Saturday, March 08, 2008

Awwww! Poor little rich kids

Whoever said "Money can't buy happiness" is an idiot. Or, at the very least, they didn’t watch C-SPAN yesterday.

Yesterday, the House Oversight and Government Reform Committee held a hearing about the extraordinarily high compensations received by financial executives in the face of a looming mortgage crisis. Included on the panel were a host of high level executives from some of the nation's biggest mortgage lenders.

This hearing was long overdue. It's no secret that, by all measures, executive compensation has been steadily on the rise while the pay of average workers continues to diminish. In the 80's for example, CEOs earned somewhere around 35 times the salary of an average worker. Today however, they make nearly 360 times as much. Though today's figures are down as compared to a couple of years ago, the disparity is still too alarming to ignore. Particularly interesting in this situation is that these CEOs are being rewarded with insane compensation packages even when their companies have performed miserably; recording billion-dollar losses, contributing to a record number of property foreclosures, and causing shareholders to lose millions.

As expected, the questions, comments, and observations provided by the committee cut across party lines. Representative Tom Davis (R-VA) vehemently justified the compensation for CEOs; citing that the committee was playing a "...derivative and potentially damaging role in the discussion of complex transactions, proprietary business decisions and marketplace dynamics." Meanwhile, Representative Elijah Cummings (D-MD) was scathing in his assault of these CEOs (most notably former Countrywide CEO Angelo Mozilo who -- in a 2006 memo -- complained about Countrywide not paying the taxes that incurred from his wife's travel on the company jet. Yes. While his company was recording major quarterly losses, he was trippin' about paying taxes for his wife to fly on their company jet.). One by one, the committee (with the exception of the more-than-forgiving Republican members) grilled the CEOs on their exorbitant salaries; juxtaposed to the miserable losses faced by their companies. One by one, the executives defended themselves by testifying on how they really did deserve their payoffs.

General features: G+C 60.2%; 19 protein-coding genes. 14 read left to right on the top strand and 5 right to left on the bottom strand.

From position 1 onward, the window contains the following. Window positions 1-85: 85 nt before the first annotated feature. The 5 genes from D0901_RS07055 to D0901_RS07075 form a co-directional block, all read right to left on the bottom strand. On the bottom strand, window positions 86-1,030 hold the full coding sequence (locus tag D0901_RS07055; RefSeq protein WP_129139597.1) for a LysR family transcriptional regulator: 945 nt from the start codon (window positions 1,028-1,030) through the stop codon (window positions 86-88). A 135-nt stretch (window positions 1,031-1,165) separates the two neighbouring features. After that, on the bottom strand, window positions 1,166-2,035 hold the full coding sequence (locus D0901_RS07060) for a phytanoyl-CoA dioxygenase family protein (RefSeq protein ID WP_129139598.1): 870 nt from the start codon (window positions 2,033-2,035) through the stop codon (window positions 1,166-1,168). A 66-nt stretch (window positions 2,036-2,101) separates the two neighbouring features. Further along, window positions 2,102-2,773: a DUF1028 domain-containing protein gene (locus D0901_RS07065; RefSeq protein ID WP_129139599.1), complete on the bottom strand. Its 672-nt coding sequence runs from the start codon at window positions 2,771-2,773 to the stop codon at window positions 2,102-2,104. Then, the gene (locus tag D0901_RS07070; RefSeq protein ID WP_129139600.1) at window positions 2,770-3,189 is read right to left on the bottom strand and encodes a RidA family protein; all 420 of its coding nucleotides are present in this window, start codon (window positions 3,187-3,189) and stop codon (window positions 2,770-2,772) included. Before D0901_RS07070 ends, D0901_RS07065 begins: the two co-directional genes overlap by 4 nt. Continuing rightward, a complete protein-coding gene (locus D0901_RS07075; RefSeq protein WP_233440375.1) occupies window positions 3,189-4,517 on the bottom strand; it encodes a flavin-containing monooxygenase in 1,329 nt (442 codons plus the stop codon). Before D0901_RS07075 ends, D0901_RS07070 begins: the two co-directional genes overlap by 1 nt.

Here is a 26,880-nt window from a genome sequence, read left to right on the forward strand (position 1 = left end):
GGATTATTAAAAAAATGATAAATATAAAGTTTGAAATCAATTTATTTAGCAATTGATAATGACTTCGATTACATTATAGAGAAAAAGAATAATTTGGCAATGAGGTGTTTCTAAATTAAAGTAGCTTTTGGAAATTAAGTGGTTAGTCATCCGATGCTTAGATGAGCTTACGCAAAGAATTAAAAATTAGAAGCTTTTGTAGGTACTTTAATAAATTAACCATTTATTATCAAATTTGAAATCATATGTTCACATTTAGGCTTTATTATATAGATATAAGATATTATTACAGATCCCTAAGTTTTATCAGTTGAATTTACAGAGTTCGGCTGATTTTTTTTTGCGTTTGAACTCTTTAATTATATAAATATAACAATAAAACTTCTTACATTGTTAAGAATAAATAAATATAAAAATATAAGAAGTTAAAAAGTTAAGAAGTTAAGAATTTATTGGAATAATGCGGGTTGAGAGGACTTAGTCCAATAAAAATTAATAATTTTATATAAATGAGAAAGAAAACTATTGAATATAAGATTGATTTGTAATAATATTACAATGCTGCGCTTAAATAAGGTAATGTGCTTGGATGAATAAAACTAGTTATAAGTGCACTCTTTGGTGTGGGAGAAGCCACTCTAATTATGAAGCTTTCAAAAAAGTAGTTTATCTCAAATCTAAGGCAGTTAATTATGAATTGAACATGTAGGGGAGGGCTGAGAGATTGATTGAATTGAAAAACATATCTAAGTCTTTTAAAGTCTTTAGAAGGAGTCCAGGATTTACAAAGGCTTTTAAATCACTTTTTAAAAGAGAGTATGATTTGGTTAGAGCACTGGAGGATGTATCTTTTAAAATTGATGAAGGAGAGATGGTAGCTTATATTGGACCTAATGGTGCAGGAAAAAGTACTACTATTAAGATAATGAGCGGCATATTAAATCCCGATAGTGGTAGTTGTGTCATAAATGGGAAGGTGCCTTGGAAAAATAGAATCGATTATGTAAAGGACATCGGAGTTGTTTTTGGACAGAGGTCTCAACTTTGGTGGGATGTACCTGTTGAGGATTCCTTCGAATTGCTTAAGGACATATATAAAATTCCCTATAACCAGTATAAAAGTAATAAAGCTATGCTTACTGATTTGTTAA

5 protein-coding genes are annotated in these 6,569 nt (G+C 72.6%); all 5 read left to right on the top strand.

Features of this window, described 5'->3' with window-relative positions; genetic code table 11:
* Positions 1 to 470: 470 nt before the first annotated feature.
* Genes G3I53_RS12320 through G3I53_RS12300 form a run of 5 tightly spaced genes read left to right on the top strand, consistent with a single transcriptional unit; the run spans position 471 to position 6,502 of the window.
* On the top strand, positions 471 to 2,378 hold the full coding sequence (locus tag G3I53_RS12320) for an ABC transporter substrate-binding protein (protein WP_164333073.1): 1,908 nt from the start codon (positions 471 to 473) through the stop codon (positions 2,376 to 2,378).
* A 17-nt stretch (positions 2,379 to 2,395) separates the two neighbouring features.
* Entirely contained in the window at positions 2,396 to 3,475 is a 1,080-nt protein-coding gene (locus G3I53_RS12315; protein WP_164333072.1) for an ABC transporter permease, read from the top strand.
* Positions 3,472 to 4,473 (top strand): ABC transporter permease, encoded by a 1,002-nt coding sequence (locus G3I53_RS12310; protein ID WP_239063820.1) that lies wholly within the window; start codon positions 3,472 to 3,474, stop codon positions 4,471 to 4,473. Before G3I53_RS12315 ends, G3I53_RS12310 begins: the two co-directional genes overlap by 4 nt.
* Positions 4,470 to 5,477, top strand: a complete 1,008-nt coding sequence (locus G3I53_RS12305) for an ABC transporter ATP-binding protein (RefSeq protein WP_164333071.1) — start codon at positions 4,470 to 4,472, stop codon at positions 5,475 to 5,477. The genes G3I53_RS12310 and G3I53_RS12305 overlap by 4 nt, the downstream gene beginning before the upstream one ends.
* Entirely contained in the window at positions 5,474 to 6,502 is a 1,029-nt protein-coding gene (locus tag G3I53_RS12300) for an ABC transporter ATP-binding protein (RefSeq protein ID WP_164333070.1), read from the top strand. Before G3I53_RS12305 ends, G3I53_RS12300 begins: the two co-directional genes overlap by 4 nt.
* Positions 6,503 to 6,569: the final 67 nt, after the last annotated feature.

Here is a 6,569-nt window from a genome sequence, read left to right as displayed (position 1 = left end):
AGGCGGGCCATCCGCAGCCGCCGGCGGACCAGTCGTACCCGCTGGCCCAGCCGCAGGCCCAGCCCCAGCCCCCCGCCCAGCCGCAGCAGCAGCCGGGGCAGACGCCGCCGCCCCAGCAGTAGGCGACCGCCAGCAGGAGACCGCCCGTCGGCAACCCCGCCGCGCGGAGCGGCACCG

Finally -- also as expected -- the committee adjourned by doing absolutely nothing. Well, I guess to say they did nothing is a little understated. Committee chair Henry Waxman (D-CA) did at least congratulate the CEOs on their success and "their many contributions to our country" before ending the hearing. He also made it clear that the committee's questions were -- in no way -- intended to "disparage their records”. Yes, you heard me correctly. At the end of the day, executives who land hundreds of millions of dollars while their companies burn are likely to only receive a figurative slap on the wrist.

So I say again: whoever says "money can't buy happiness" is an idiot.

- ACL

10 "Insiders" spoke their mind. Join in...:

Ellena said...

I'm convinced that the 110th Congress is the most useless and ineffective session in the history of the country. Besides reminding these greedy CEOs about how great they are, what was the prupose of this hearing?! Really?!

Honestly, I think this hearing was some failed attempt by Congress to give the impression that they actually accomplished something. But these fools continue to miss the mark time and time again. They continue to waste money and people's time while protecting corporate fatcats (great picture) and special interests with their shady earmarks. They all need to be arrested.